- In the Admin toolbar, go to the My sites menu and click on the Network admin.
- now click on the Dashboard option and go to the Multisite network dashboard.
- Click on the Settings option in the sidebar, here you’ll see your website’s title and the admin’s email address. Check if these are correct and then move on to the following configuration settings.
Registration settings technically allow you to open your website to user registration and allow existing users to create new websites on your network.
Whenever a new website or user gets registered to your network, you receive a notification in the registration Notification box.
New Website Settings
This is the menu where you can tweak and configure the default settings such as the welcome emails and comments for every new website that is registered on your multisite network.
These are the settings where you can limit the amount of storage that each website on your multisite network can use for uploads. This way you can easily manage the distribution of server resources. Note that the default upload storage is 100MB.
Menu settings allow you to enable the administrative menu for the plugins section of your network’s websites.
Once you enable these settings, users will be able to activate and deactivate plugins, but won’t be able to add new ones.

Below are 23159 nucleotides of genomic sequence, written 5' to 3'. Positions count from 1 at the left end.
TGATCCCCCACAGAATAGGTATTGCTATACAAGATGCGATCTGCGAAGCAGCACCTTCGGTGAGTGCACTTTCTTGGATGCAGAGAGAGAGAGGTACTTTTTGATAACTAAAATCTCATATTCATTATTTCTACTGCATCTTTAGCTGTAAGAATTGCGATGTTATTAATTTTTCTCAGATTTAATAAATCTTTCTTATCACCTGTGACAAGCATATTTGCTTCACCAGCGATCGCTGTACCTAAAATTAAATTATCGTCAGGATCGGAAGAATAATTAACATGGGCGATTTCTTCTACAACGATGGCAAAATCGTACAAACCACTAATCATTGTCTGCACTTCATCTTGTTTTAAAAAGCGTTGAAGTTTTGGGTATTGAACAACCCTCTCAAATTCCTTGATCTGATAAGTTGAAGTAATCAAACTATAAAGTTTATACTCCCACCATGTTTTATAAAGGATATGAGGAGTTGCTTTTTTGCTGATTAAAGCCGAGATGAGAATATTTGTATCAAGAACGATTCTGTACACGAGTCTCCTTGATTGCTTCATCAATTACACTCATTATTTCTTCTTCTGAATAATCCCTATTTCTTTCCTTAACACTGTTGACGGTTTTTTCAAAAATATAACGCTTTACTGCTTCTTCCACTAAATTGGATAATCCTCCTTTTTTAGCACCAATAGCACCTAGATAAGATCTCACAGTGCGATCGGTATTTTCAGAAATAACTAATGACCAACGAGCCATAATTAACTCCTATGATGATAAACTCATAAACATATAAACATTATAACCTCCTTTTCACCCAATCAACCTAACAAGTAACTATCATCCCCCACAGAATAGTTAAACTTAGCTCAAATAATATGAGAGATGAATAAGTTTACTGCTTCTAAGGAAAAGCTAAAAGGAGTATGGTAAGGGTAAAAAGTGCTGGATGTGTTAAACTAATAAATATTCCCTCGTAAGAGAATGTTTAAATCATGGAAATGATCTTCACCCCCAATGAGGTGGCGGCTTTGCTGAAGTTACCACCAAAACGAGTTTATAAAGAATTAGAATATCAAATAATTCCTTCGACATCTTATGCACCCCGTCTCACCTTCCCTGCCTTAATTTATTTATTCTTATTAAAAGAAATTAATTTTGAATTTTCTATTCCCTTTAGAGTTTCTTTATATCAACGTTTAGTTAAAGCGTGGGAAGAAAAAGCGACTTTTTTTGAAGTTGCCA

How To Setup Themes And Plugins On WordPress Multisite
Since individual admins can’t set up themes and plugins for their websites, you’ll need to set them up on the Multisite network.
Here’s what you need to do.
Go to My site, look for Network admin and click on the themes.
On this page, you will see a list of the themes currently installed. Use the following settings to make your desired changes.
Network Enable: Make the theme available to website administrators.
Network Disable: Disable a theme that you have previously made available.
Add New: Install a new theme on your network.
Go to My site, look for Network admin and click on the Plugins.
Now click on the Network Activate below each plugin to add them to your network.
To Wrap Up
While WordPress multisite comes with quite a lot of advantages that you can leverage to manage multiple sites on a single platform, it has its own disadvantages that you need to keep in mind.
Hopefully, you now have enough knowledge on installing, troubleshooting, and working with applications on a Multisite network to take the plunge. If you’ve found this read useful, also read our other guides on WordPress topics like Fixing Error 1020: Access Denied and Fixing the 405 Method Not Allowed Error to raise your knowledge on the subject.